Charge opposition routed

The London congestion charge has attracted more opposition than any political measure since the poll tax. Despite its undoubted success in its primary aim of reducing traffic levels and consequently making London a better place in which to live, the sniping has continued virtually unabated.

The line of attack has had to change. Initially, opponents warned of gridlock and chaos in the areas surrounding the congestion charge zone. The charge was seen as undermining the fundamental right to travel, a threat to civil liberties on a par with Brussels bureaucracy. But the protests quickly melted away, leaving the hapless Steve Norris, the Tory mayoral candidate, looking absurd with his promise to abolish the scheme on his first day in office.The proposed legal case was quietly dropped and the Sod-u-Ken website is a now a sad abandoned corner of hyperspace, its home page advertising a protest by cab drivers held a month ago.

The thrust of the opposition, a refrain repeated up almost daily by the Tory members of the Greater London Assembly, now focuses almost exclusively on the economic argument. Talk to any small shopkeeper just inside the zone, they say, and the charge against the charge will be just the same as on day one – ‘it has wrecked my business’.

According to the London Chamber of Commerce, around three quarters of their members have experienced a downturn in their business over the past year and half of these blame, at least in part, the congestion charge.

But they are wrong. Transport for London has commissioned research to assess the impact on local businesses and its preliminary findings do, indeed, confirm that central London has been suffering a worse decline in business than outlying areas. However, this loss started before the introduction of the congestion charge on 17 February, being affected by the downfall in tourists caused by the build up to the Iraq war and, crucially, the closure of the Central Line for nearly three months after the Chancery Lane accident on 25 January.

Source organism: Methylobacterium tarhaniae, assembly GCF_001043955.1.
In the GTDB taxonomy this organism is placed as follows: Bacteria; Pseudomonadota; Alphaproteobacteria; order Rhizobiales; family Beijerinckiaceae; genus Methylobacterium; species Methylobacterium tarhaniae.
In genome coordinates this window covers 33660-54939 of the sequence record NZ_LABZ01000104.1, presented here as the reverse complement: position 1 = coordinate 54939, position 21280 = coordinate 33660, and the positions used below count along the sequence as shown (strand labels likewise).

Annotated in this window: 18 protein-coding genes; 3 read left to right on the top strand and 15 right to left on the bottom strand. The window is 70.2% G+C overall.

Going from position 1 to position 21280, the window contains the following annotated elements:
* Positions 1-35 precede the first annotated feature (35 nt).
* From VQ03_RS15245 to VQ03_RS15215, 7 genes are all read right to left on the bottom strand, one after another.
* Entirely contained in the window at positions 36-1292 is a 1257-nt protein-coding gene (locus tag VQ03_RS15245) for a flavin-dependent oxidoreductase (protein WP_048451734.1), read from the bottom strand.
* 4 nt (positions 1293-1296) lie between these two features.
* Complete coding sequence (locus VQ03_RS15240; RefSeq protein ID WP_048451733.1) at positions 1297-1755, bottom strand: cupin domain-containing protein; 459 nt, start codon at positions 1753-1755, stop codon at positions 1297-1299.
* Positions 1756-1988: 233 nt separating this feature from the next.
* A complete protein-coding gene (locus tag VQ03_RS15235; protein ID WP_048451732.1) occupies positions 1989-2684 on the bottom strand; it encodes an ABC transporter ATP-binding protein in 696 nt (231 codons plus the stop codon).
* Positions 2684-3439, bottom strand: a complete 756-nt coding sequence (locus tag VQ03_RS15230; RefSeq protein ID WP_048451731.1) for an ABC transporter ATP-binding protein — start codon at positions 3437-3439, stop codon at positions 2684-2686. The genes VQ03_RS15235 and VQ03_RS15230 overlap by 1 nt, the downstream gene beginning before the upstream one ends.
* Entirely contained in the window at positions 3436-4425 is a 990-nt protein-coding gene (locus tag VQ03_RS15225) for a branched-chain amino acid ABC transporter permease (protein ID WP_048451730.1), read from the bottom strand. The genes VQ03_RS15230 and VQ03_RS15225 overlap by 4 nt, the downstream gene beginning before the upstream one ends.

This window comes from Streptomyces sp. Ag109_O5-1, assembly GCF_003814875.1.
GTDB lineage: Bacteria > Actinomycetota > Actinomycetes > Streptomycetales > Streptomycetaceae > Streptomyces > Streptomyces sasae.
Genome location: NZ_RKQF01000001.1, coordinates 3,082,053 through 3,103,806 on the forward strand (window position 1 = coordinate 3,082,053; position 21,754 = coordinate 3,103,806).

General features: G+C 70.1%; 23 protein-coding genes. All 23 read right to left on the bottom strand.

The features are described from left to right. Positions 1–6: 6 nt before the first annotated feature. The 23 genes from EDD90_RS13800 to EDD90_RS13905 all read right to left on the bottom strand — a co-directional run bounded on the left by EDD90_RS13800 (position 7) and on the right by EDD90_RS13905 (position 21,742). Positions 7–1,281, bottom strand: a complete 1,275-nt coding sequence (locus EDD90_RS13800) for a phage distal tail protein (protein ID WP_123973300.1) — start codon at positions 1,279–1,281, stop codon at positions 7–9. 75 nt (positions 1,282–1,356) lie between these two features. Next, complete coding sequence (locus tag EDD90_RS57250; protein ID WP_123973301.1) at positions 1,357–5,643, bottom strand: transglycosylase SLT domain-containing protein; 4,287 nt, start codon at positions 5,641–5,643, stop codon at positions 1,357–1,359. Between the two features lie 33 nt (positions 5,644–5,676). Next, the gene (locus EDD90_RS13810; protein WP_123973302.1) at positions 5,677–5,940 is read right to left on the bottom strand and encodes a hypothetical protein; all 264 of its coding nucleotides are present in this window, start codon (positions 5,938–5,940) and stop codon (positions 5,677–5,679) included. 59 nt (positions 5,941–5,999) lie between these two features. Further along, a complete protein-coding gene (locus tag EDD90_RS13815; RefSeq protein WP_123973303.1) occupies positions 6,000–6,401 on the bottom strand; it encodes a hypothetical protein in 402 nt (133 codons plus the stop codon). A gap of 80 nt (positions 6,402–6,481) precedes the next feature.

Moreover, the proportion of shoppers likely to go to central London by car is very small. TfL’s research suggests that a mere 1,000 – 2,000 car journeys carrying a maximum of 3000 potential shoppers, are being from coming into the zone every day by the charge representing a completely insignificant number in relation to the overall ‘footfall’ in central London’s shops. And intuitively that makes sense. The notion that people who drop into Harvey Nicks by car would be deterred by the prospect of paying a fiver is ludicrous. The rest of us use public transport.

None of this will stop the shopkeepers whinging. During the recent hot weather spell, their representatives trooped into the TV studios to say the heatwave was devastating their business. But when the figures emerged, it was cllear the opposite was true – business had boomed in the sweltering temperatures.

There is still a big hearts and minds battle to be won over the congestion charge scheme. A recent poll suggests that a small majority do not favour an extension of the zone further westward, though local residents of Westminster and Kensington & Chelsea were supportive, possibly because they realise they will get a 90 per cent discount, paying just 50p per day instead of £5. Nevertheless, pace Norris, given the feebleness of the economic arguments against it, the charge is here to stay. It is doubtful, however, that any other British cities will be able to copy it given that they do not have such a strong mayor able to push a similar scheme through, nor such a good public transport system easily able to take on the extra burden of motorists deterred by the charge.

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